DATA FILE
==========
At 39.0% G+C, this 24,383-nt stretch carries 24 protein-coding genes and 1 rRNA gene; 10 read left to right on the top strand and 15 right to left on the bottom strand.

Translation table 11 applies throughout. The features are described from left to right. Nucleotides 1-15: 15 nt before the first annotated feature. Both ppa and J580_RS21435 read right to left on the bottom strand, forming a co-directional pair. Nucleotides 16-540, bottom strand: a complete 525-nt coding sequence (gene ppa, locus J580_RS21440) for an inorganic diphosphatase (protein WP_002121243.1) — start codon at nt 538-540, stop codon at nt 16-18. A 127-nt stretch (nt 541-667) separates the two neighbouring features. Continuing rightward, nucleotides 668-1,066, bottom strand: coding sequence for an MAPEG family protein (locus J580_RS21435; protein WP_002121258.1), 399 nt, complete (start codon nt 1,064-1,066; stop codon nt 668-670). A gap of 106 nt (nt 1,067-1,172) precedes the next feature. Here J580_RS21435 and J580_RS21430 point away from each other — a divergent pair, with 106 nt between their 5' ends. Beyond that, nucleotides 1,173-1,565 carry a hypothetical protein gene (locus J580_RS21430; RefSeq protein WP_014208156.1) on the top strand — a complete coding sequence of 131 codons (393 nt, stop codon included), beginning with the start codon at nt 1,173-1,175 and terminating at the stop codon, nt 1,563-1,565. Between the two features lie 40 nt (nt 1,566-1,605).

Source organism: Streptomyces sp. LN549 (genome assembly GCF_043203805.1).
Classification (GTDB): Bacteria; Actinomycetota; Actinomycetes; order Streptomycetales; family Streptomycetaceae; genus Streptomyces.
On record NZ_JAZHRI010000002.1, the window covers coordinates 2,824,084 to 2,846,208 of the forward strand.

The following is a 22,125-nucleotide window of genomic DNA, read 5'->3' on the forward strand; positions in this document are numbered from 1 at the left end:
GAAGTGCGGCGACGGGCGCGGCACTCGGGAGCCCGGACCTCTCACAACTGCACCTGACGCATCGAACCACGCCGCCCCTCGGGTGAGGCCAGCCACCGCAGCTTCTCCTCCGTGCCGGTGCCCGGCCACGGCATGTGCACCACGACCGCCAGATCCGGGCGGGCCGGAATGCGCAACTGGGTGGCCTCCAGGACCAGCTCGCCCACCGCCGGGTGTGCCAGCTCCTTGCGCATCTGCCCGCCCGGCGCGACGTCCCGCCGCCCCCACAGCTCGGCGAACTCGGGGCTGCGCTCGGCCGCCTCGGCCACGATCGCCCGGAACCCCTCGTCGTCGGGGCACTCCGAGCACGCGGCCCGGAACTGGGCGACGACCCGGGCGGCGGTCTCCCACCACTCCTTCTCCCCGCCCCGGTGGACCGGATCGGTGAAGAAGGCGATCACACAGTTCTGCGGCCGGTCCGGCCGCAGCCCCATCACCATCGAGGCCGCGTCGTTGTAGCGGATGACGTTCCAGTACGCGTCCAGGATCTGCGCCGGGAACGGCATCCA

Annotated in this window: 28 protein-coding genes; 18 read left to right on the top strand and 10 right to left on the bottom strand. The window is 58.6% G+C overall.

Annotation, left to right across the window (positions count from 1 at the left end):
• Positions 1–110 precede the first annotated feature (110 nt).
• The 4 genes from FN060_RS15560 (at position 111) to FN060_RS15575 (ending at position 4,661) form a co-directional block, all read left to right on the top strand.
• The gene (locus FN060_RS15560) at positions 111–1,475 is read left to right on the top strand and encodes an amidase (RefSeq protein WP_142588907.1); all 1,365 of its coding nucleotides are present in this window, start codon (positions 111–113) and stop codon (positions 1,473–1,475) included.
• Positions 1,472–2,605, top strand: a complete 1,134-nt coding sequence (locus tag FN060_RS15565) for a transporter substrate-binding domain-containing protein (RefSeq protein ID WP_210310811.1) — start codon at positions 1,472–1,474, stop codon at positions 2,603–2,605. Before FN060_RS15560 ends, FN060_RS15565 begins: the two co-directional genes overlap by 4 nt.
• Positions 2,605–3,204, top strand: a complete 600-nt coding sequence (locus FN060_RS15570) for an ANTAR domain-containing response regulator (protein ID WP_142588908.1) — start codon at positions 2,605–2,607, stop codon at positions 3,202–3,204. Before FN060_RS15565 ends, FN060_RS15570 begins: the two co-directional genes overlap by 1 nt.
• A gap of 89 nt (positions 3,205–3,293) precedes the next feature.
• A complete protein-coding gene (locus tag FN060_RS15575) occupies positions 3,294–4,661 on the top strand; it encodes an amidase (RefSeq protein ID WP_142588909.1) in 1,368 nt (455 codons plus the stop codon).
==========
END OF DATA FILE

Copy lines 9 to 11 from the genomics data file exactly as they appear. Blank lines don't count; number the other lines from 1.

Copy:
Annotation, left to right across the window (positions count from 1 at the left end):
• Positions 1–110 precede the first annotated feature (110 nt).
• The 4 genes from FN060_RS15560 (at position 111) to FN060_RS15575 (ending at position 4,661) form a co-directional block, all read left to right on the top strand.